“The management system is a very detailed description of every aspect of how labs operate, including the roles and responsibilities of all staff, communications with partners and clients, and standard operating procedures and protocols for all lab activities including the management of forms, records and other documents used to track samples from collection to final test results,” says Veniot. “The technical system concerns how the tests are performed, and the procedures and protocols in place to ensure they are operating correctly and are suitable for their intended purpose.” It can take anywhere from two to five years to validate each diagnostic test. Once validated, the performance of a test is monitored on an ongoing basis to ensure it continues to provide accurate and precise results.
Each lab must also document and record its formal training program, which any new staff must undergo. Training can involve many steps including reading about and observing operating procedures, performing procedures while under supervision, and carrying them out independently followed by a performance evaluation.
Once these systems have been established, documented, and tested, the lab applies for accreditation to the Standards Council of Canada (SCC), which does an initial review of the documentation prior to conducting a detailed on-site audit of lab operations. Accreditation is only granted once laboratories address findings from the audit.
Successful completion of the first audit and receiving accreditation is a major milestone, however sustaining a lab’s status requires ongoing vigilance. To maintain accreditation, labs must be audited again on the one-year anniversary of the first SCC audit, and every other year after that.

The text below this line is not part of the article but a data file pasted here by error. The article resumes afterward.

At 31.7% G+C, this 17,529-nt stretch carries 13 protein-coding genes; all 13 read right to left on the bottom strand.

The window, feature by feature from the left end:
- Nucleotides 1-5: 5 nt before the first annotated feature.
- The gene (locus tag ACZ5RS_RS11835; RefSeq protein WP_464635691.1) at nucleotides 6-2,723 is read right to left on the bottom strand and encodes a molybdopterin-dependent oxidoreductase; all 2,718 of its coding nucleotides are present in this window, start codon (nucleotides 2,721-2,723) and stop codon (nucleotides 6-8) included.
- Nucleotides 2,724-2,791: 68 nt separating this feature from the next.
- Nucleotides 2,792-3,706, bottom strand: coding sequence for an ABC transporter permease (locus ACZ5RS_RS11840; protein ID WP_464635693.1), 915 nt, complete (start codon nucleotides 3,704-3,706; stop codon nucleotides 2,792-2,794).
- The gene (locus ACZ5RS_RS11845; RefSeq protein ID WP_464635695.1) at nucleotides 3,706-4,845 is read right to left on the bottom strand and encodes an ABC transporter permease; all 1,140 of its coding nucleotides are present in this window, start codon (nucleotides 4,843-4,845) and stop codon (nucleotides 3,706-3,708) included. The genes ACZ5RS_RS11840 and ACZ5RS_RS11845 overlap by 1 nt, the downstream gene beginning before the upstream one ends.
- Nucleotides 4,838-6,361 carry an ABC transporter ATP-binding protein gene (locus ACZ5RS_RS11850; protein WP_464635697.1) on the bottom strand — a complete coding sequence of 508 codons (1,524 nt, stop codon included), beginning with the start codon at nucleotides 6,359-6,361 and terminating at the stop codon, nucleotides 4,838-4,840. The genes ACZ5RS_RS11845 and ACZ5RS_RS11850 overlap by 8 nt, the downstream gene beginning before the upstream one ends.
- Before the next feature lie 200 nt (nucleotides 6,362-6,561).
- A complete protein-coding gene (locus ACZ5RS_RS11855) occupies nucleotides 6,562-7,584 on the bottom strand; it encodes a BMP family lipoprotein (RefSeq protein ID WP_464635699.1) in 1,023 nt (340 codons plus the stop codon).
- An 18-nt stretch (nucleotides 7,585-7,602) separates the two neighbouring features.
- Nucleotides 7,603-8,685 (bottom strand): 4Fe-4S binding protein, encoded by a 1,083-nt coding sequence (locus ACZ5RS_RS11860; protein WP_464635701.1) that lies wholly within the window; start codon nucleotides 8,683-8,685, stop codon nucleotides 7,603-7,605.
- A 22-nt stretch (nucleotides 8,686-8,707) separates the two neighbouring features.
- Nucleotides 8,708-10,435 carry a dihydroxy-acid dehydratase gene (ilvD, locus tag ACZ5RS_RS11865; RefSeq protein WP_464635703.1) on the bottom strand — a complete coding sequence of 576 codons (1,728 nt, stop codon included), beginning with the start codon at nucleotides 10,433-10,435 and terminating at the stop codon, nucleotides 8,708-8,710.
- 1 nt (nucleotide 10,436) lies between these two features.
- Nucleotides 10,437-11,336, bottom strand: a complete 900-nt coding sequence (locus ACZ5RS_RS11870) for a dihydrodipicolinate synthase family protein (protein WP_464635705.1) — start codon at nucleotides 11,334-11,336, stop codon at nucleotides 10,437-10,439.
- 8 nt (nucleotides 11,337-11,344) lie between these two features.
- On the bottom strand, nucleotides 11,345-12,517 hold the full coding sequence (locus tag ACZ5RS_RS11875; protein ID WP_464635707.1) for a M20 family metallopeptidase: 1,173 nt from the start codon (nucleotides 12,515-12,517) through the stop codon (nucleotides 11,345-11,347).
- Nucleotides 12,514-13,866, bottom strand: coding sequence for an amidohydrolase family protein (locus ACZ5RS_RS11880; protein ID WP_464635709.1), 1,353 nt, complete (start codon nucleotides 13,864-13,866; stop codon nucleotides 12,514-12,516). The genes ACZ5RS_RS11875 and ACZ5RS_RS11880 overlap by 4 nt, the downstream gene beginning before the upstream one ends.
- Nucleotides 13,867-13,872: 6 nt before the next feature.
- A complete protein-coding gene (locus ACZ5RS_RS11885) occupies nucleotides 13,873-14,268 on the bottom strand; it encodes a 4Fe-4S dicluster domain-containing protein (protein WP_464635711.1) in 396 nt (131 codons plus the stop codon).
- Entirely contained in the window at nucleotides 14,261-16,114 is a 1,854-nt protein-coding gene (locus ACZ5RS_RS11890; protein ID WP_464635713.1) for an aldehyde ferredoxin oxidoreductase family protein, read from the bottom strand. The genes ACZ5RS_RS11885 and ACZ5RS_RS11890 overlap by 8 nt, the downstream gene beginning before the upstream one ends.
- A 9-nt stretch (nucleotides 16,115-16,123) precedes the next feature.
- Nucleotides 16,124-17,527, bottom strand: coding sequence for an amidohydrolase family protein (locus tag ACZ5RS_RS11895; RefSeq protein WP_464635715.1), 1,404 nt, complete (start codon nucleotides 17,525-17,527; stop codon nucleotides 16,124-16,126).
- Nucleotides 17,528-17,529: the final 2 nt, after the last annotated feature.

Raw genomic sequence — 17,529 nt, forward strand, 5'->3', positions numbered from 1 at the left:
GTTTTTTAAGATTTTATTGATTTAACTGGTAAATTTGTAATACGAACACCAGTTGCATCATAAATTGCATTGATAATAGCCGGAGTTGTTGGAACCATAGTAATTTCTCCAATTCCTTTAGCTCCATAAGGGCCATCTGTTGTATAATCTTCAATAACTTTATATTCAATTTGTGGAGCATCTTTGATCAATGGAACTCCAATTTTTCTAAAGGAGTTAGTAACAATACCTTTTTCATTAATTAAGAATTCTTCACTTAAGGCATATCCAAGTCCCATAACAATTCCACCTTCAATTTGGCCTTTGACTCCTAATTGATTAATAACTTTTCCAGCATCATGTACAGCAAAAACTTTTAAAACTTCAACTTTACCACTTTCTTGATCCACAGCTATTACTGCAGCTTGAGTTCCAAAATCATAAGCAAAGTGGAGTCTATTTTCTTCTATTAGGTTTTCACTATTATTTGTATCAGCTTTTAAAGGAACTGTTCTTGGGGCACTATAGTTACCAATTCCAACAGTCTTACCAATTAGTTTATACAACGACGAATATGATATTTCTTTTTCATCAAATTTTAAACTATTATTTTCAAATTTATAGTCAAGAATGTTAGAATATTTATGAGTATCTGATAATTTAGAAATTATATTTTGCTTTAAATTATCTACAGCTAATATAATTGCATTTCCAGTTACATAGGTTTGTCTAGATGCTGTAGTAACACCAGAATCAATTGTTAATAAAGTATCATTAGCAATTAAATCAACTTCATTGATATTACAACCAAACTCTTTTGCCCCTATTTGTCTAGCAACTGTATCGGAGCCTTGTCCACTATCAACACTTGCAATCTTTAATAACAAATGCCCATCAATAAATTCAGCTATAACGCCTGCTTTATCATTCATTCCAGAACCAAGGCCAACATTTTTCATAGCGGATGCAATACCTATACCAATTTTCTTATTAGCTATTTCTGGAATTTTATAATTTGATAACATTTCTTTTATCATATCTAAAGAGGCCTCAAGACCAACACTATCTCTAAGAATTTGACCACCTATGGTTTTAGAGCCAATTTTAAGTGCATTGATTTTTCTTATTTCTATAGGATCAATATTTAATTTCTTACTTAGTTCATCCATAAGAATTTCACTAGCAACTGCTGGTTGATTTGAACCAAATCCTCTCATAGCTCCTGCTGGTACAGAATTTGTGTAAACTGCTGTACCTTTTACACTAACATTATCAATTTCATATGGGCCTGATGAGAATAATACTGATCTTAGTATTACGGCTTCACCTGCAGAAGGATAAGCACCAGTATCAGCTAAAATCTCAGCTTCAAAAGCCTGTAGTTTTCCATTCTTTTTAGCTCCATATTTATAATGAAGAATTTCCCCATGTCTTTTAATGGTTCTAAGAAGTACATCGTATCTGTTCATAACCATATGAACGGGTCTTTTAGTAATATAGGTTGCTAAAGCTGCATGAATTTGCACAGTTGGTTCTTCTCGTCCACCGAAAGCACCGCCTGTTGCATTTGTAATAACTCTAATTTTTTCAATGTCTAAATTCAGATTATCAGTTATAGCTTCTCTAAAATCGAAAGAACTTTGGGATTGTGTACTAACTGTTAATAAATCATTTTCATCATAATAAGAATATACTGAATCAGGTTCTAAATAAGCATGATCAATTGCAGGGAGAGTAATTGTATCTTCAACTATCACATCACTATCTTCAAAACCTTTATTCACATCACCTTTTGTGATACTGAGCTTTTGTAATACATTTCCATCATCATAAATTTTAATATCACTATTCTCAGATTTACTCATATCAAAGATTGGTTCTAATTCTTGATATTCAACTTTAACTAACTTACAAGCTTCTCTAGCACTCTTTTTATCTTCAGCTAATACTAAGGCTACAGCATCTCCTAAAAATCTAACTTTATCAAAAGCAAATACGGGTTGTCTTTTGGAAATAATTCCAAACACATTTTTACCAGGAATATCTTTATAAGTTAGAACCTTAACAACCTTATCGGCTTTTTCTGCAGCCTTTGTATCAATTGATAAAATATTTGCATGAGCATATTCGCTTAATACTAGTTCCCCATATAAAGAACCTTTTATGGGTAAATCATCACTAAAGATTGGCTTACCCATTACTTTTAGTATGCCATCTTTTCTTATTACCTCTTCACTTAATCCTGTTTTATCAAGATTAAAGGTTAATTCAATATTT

Benefits of accreditation
The accreditation of NAAHLS laboratories has a wide range of benefits, including it:
- demonstrates the laboratories’ capacity and competence to manage and carry out specific activities;
- provides those who rely on the laboratory for testing—including Fisheries and Oceans Canada, the CFIA, industry stakeholders, members of the public, and trading partners—with confirmation that the way the lab operates and the tests it performs meet international standards, providing confidence in its test results;
- provides sound diagnostic testing to inform regulations and management decisions related to aquatic animal diseases; and
- supports the export of fish and seafood products from Canada, and imports from other countries.
“In September 2014, the NAAHLS lab at the Freshwater Institute became the first to receive ISO 17025 accreditation,” says Veniot. “Followed by the lab at the Pacific Biological Station on February 28, 2016 and the lab at the Gulf Fisheries Centre on June 15, 2016.” Quality management to maintain excellence in regulatory science is an on-going process to which the staff at NAAHLS laboratories are committed.
“Accreditation to the ISO 17025 standard shows that our National Aquatic Animal Health Laboratories can hold up to scrutiny, and that Canada has a solid regulatory diagnostic foundation for the care and protection of Canada’s wild fish and seafood industry,” says Veniot.